I remember being very moved by Laura Lippman’s earlier work I’d Know You Anywhere. After I’m Gone didn’t have quite the same impact on me, but it definitely kept me turning the pages way past my bedtime. Con man Felix Brewer disappears without a trace, leaving behind his wife, three daughters and a mistress. If this sounds like a story ripped from the headlines, that’s because it is: the novel is inspired by the true story of Julius Salsbury, the head of a large gambling operation in Baltimore in the 1970s.
Ten years after Felix disappears, his mistress Julie goes missing. Everyone assumes she’s gone to join Felix, but her body is discovered in a secluded park a few days later. Fast forward twenty six years and retired detective Roberto “Sandy” Sanchez is investigating the case of Julie’s death. No one seems overly concerned about who had killed Julie and why, but Sanchez is the classic dogged detective, who won’t rest until he finds justice for a victim no one cares about.
More than the hunt for Julie’s killer, the novel is about the lives of the women Felix left behind. We learn about his relationship with his wife Bambi, how they fell in love and how the relationship eventually hit its rocky patch. We meet his daughters, and how they dealt not just with their father’s disappearance, but also with his betrayal of their mother. And Julie, of course, and the mistakes that eventually cost her her life. Through it all, Felix remains a major force in their lives. He’s utterly unlikeable, and while generally good-intentioned, his insecurities and weakness for easy money end up destroying not just his life but the lives of the women around him.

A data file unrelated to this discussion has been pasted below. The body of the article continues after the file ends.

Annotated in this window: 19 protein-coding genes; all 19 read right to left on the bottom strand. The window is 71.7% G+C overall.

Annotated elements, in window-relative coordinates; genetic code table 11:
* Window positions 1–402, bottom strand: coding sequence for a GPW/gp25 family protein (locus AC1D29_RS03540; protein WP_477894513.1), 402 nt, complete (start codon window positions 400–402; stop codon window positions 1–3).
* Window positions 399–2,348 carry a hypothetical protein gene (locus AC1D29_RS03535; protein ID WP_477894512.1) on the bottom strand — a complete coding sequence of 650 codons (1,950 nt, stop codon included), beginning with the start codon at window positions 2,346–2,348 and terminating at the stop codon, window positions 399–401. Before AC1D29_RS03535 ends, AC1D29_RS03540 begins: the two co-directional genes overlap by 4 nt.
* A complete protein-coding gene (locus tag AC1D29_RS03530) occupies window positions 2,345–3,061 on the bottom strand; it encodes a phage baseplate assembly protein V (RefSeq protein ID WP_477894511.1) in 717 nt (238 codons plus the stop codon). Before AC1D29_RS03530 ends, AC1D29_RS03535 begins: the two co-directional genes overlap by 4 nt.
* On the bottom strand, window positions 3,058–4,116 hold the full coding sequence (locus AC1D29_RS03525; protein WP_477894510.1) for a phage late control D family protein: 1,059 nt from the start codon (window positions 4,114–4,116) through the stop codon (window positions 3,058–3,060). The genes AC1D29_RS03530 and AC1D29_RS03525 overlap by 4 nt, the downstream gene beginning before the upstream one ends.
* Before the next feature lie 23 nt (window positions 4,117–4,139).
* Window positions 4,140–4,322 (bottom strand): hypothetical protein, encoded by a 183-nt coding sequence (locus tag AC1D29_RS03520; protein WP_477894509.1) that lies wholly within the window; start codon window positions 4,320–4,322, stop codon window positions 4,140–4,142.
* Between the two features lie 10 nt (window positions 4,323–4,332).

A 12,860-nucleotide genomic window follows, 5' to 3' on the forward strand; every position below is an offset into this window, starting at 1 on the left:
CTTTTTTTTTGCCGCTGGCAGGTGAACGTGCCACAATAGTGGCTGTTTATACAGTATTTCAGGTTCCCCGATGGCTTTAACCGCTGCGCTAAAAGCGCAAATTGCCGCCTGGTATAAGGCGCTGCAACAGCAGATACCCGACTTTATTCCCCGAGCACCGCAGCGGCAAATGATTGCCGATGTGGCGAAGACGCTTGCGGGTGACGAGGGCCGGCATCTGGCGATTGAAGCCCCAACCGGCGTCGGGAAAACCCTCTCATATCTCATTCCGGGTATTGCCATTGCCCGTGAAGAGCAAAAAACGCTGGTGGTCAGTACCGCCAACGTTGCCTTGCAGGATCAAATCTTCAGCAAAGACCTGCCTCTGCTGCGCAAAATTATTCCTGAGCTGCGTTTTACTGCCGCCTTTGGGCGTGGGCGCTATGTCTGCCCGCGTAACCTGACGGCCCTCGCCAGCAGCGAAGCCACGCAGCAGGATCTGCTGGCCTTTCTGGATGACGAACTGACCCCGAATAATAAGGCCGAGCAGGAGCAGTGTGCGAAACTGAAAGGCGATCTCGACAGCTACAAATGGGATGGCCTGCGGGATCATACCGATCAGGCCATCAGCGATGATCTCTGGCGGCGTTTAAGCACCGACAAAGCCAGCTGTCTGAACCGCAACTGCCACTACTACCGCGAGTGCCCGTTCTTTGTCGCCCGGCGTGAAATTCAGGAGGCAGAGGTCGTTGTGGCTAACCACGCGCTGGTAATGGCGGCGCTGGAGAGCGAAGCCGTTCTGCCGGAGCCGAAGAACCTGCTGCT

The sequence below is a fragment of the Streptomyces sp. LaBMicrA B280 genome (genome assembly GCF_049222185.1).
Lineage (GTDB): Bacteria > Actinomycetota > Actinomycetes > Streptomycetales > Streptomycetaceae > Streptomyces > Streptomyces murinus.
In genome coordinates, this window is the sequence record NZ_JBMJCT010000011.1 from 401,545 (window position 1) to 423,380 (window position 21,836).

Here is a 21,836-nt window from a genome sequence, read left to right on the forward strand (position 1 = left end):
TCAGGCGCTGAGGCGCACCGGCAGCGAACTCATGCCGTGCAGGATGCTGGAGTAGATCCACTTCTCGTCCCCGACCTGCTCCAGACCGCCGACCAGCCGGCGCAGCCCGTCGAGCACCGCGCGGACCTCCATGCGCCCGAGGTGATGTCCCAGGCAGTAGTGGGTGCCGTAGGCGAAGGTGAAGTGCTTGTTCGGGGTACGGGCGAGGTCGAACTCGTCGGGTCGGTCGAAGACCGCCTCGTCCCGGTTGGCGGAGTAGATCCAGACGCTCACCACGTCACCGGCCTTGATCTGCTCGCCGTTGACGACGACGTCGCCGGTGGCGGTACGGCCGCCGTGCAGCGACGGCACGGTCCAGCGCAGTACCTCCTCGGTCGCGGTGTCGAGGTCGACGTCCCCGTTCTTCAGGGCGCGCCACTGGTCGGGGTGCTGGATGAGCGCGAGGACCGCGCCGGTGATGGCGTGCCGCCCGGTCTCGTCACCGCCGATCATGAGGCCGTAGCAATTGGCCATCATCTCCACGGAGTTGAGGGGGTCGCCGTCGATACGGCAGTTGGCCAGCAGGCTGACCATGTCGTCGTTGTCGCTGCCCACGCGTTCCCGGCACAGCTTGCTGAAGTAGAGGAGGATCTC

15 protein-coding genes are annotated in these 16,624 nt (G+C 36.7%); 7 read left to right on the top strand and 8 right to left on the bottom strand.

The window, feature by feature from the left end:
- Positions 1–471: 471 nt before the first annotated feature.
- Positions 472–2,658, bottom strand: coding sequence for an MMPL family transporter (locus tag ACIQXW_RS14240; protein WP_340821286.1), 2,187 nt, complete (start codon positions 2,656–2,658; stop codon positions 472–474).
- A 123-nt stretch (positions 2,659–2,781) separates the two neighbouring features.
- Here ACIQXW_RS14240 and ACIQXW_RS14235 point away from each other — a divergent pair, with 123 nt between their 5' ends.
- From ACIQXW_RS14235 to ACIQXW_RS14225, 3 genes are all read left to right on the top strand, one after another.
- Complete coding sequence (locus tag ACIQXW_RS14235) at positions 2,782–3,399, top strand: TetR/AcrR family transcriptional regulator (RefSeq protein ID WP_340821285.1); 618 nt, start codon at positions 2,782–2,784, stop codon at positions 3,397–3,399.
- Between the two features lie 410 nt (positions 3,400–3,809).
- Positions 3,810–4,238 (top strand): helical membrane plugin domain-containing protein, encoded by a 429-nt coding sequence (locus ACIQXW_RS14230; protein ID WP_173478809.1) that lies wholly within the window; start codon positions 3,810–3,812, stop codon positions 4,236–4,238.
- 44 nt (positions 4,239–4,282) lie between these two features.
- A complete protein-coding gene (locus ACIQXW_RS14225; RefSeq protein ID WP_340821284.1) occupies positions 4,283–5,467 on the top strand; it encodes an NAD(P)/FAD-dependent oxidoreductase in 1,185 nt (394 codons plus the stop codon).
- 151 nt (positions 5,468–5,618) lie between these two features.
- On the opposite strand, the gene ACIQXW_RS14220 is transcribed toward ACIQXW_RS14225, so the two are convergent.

After I’m Gone is an enjoyable read, with an entertaining look at family and romantic drama. The story really hits its mark near the end, where a series of revelations reveals the strength of the family ties among the remaining women. The epilogue takes us back to Felix, and ties the whole story up where it began — with the actions of one man.
What happens to someone’s loved ones when he takes the easy way out? What happens when he does get away with it, but the people around him are left to pick up the pieces. After I’m Gone is a frustrating read in some ways — even though the murderer is eventually caught, I can’t help but feel that justice has ultimately not been served — yet all too believable. One person’s choices can indeed ruin the lives of people around him, and After I’m Gone shows just how far reaching this impact can be.
Thank you to Harper Collins Canada for a copy of this book in exchange for an honest review.